We motored on to the location where the pilot boat was scheduled to pick up our Advisor. Bryce tentatively began steering with the wheel . . . and everything seemed fine. For the rest of that night and the following day he drove using the wheel without any problems – nor have we had any steering problems since – so we have come to believe that Abracadabra just didn’t have enough forward momentum through the water to counteract some turbulence created either by water draining from the lock or by the motor of the large ship that was our lock-mate. We will probably never know what caused our Moment of Excitement and can’t offer any suggestions as to how to avoid a similar moment -- wait a minute more before releasing the lines and trying to motor out of the lock (though this doesn't sound like it would be effective if the turbulence was created by our gargantuan lock-mate unless that ship pulled back on its power) . . . or add power and hope it would create steerage and forward motion rather than just accelerating toward the wall . . . take your pick. If you have to make this call let us know what you decide and how it works for you, won't you?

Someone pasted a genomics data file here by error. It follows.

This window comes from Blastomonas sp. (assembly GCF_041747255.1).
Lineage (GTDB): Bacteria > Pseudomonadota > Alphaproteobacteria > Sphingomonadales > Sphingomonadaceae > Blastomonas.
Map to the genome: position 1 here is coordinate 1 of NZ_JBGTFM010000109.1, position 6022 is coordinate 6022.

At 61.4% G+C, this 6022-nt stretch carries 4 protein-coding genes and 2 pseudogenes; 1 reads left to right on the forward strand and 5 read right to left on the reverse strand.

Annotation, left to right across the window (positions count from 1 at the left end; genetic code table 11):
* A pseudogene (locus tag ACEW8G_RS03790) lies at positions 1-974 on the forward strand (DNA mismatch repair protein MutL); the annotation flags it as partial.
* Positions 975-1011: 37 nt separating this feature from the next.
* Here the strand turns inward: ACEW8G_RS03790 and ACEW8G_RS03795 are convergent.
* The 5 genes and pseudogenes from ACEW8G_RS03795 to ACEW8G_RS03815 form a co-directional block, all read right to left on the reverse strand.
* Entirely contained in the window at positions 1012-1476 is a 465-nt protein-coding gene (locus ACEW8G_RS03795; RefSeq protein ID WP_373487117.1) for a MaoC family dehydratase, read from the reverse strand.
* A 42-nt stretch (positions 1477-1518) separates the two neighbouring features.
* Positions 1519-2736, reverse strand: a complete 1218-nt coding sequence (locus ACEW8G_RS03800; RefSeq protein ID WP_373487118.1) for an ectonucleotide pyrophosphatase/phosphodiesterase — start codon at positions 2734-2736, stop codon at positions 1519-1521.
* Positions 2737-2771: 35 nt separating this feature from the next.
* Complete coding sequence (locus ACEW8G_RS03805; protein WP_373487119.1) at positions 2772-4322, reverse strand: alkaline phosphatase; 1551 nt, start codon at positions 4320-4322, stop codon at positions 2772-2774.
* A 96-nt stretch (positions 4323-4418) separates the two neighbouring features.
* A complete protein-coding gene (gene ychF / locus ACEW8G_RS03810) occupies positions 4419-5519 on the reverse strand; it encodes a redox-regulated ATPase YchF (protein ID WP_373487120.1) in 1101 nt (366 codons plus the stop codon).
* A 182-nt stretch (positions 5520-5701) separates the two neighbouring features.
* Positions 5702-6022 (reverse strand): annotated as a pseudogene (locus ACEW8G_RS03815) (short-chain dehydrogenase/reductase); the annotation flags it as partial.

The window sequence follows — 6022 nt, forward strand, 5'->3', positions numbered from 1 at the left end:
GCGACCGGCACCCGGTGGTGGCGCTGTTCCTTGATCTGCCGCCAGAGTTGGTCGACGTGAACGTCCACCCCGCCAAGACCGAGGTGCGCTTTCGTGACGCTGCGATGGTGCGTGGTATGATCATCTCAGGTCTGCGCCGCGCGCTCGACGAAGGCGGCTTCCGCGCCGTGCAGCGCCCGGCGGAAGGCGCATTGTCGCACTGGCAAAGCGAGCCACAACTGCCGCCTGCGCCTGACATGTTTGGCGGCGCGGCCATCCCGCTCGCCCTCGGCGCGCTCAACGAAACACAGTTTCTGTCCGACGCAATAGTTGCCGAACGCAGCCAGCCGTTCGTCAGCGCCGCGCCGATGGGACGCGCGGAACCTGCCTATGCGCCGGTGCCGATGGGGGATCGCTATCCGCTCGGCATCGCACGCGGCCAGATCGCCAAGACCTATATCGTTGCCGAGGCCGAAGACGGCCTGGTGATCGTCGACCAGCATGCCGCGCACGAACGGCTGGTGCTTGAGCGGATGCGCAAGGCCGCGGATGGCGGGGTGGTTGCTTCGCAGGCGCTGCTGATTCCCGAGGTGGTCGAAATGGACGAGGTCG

In conclusion: We are happy to report no damage was done (except maybe to the Captain’s stress-o-meter!) and several short motoring trips later there has been no evidence of any steering problems. Whew.

Motoring Along

The majority of a Canal transit is a motor boat trip . . . a 40 +/- nautical mile motor boat trip. [Transit Tip: Don't try transiting unless you trust your engine -- the Canal Authority charges a hefty fee for delays caused by equipment failure.]

During this less active portion of the journey it helps to have read about the Canal or to have an Advisor who is willing to provide tourist information. Though line handlers can spend this time listening to football games on the internet or – sometimes – napping.

Just A Quick........ ZZZZ......
[To Be Fair: Bob Arrived From
Washington State the Night Before Our Transit!]